One cold December, my Canadian friend shared about drinking mulled wine and warm spiced cider during winter.
All the Asians were fascinated and a Brit spoke up about a hot toddy, which is honey and hot water with a shot of whiskey, a squeeze of lemon, a cinnamon stick and a slice of orange.
“Fruit tea!”, our Chinese colleagues exclaimed.
In China, fruit tea is a hot beverage prepared in a glass teapot: freshly-cut fruit such as apples, oranges, pineapple, plums, peaches, strawberries or dried fruit like keichi (wolfberry) and flowers (lavender, rose) steeped in hot water.
I love fruit teas because they are caffeine-free 🙂Tea Forte Herbal Retreat Calming Tea Sampler – Decaffeinated Herbal Fruit Tea Infusions
Unlike the British version, Chinese fruit tea is naturally sweet and fruity, full of flavor without any dried spices. Interestingly, the Chinese fruit tea is prepared with British tea leaves such as Earl Grey or Darjeeling…I don’t recall drinking green tea or jasmine tea.
Fruit tea is packed with vitamins and antioxidants and is amazing for cleansing the body of toxins and keeping the immune system strong.
We usually order a teapot of fruit tea when we have Western meals like steak or pasta…it can be very refreshing and energy-boosting.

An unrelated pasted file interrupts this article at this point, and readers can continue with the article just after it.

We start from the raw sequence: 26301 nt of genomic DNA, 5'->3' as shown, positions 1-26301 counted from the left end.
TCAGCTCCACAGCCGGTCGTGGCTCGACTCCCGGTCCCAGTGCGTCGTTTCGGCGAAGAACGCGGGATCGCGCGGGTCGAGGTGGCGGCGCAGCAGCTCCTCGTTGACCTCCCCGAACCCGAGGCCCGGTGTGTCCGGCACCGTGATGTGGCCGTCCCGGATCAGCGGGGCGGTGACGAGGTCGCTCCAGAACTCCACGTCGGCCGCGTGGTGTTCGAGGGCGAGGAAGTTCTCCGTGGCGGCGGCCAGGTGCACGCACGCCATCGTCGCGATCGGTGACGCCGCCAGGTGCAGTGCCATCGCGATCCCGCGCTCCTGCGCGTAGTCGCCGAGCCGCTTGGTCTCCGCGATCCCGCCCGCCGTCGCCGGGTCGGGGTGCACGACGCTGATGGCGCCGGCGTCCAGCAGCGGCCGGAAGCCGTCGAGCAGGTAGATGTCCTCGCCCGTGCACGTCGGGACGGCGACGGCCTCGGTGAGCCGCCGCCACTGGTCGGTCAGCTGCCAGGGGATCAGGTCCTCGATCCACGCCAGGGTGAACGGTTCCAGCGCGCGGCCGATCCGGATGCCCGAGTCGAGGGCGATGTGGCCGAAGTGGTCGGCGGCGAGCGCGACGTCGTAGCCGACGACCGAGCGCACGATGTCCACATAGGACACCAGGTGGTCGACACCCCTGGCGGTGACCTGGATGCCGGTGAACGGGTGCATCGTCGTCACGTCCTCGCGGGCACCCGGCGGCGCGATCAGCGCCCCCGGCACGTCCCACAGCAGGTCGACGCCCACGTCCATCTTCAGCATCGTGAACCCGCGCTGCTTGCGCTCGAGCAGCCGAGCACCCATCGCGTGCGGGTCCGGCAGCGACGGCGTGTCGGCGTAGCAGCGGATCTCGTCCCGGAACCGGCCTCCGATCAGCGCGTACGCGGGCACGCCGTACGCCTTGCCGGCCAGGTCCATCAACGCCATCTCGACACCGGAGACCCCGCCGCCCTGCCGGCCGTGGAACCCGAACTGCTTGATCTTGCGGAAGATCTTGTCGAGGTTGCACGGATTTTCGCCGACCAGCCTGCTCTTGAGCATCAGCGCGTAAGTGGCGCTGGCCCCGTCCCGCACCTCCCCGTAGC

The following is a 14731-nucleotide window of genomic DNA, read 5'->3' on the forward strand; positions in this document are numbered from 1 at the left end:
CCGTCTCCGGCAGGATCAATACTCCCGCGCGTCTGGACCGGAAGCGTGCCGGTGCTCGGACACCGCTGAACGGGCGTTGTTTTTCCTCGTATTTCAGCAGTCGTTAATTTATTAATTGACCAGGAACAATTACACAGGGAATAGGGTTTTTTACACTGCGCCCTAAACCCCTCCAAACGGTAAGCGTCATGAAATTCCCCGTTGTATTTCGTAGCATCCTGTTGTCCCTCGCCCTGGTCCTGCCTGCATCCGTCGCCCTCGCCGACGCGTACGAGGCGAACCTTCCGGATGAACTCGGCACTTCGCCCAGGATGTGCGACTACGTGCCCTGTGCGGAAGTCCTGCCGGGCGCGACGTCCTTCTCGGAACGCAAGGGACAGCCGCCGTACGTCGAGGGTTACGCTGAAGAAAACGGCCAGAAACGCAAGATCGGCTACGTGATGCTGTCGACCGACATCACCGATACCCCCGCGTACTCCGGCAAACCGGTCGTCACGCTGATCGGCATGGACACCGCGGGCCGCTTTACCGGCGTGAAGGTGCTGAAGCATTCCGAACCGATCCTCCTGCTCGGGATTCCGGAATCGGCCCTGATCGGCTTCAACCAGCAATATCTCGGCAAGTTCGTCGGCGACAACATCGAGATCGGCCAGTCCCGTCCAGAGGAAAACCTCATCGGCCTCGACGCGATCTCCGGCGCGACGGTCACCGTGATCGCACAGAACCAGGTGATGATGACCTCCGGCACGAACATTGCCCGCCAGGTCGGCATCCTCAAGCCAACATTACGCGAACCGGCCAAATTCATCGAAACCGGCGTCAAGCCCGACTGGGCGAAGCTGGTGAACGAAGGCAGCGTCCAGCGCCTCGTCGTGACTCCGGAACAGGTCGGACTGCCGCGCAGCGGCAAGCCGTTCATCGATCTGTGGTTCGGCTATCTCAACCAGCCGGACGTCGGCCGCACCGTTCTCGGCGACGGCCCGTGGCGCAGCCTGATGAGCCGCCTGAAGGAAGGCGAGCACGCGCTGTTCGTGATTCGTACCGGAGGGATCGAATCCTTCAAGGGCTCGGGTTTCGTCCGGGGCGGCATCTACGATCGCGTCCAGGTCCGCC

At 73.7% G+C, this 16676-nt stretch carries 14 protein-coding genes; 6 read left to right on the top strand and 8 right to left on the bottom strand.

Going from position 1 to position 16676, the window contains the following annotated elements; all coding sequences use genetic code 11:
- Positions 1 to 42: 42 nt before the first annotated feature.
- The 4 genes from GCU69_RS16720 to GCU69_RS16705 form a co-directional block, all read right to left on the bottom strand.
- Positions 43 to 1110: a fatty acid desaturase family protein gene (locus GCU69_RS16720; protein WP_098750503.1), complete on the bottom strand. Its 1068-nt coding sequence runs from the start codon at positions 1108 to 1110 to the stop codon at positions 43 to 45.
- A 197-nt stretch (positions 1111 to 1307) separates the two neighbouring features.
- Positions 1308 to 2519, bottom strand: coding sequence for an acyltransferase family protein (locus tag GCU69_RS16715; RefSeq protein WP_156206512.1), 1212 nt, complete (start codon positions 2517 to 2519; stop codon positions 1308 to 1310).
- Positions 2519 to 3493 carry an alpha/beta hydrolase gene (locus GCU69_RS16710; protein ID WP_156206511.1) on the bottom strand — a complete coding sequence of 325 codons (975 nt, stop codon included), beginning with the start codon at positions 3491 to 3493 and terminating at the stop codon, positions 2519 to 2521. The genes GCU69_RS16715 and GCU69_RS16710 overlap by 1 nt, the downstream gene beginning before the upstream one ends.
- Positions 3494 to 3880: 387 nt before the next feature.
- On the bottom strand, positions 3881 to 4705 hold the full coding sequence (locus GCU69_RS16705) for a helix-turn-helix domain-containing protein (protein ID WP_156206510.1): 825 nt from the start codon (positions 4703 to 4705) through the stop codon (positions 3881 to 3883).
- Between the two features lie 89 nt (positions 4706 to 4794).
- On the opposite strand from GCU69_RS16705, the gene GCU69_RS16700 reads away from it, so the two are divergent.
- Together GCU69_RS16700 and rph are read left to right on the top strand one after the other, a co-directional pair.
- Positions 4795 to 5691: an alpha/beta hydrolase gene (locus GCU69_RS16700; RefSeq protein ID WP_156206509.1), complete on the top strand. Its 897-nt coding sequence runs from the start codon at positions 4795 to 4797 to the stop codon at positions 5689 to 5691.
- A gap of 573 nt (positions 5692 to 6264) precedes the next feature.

Drinking water for health
Prof. Shigeo Ohta (Department of Biochemistry and Cell Biology, Nippon Medical School) first published about Hydrogen in Nature in 2007:
“Acute oxidative stress induced by ischemia-reperfusion or inflammation causes serious damage to tissues, and persistent oxidative stress is accepted as one of the causes of many common diseases including cancer.
Effective antioxidant therapy: owing to its ability to rapidly diffuse across membranes, molecular Hydrogen can reach and react with cytotoxic ROS and thus protect against oxidative damage.”
Hydrogen selectively reduced the hydroxyl radical, the most cytotoxic of reactive oxygen species (ROS), and effectively protected cells; however, Hydrogen did not react with other ROS, which possess physiological roles.
Prof. Ohta said, “After publishing a paper on the biological effects of hydrogen in the Nature Medicine in 2007, I have been studying hydrogen. Through clinical tests, I’ve learned that Hydrogen has a positive effect on heart disease, brain disease and diabetes.”
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